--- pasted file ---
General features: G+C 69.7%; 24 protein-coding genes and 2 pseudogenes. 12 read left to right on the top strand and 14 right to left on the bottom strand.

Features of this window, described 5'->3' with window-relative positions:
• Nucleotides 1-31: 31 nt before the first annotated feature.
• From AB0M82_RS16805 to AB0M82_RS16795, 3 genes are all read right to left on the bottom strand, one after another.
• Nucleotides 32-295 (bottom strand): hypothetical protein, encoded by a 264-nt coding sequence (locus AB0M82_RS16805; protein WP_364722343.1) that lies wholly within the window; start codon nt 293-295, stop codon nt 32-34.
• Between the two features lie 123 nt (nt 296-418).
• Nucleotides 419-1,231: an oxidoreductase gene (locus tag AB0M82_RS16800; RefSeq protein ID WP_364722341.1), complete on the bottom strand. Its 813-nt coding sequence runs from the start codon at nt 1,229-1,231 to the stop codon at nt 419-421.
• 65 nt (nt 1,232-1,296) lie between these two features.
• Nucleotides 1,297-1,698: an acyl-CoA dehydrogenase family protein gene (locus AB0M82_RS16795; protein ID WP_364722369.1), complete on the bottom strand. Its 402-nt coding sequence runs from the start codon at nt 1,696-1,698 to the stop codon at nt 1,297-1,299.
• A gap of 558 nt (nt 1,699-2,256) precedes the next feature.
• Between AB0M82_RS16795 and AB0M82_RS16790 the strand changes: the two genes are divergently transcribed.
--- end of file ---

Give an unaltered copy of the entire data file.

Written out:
General features: G+C 69.7%; 24 protein-coding genes and 2 pseudogenes. 12 read left to right on the top strand and 14 right to left on the bottom strand.

Features of this window, described 5'->3' with window-relative positions:
• Nucleotides 1-31: 31 nt before the first annotated feature.
• From AB0M82_RS16805 to AB0M82_RS16795, 3 genes are all read right to left on the bottom strand, one after another.
• Nucleotides 32-295 (bottom strand): hypothetical protein, encoded by a 264-nt coding sequence (locus AB0M82_RS16805; protein WP_364722343.1) that lies wholly within the window; start codon nt 293-295, stop codon nt 32-34.
• Between the two features lie 123 nt (nt 296-418).
• Nucleotides 419-1,231: an oxidoreductase gene (locus tag AB0M82_RS16800; RefSeq protein ID WP_364722341.1), complete on the bottom strand. Its 813-nt coding sequence runs from the start codon at nt 1,229-1,231 to the stop codon at nt 419-421.
• 65 nt (nt 1,232-1,296) lie between these two features.
• Nucleotides 1,297-1,698: an acyl-CoA dehydrogenase family protein gene (locus AB0M82_RS16795; protein ID WP_364722369.1), complete on the bottom strand. Its 402-nt coding sequence runs from the start codon at nt 1,696-1,698 to the stop codon at nt 1,297-1,299.
• A gap of 558 nt (nt 1,699-2,256) precedes the next feature.
• Between AB0M82_RS16795 and AB0M82_RS16790 the strand changes: the two genes are divergently transcribed.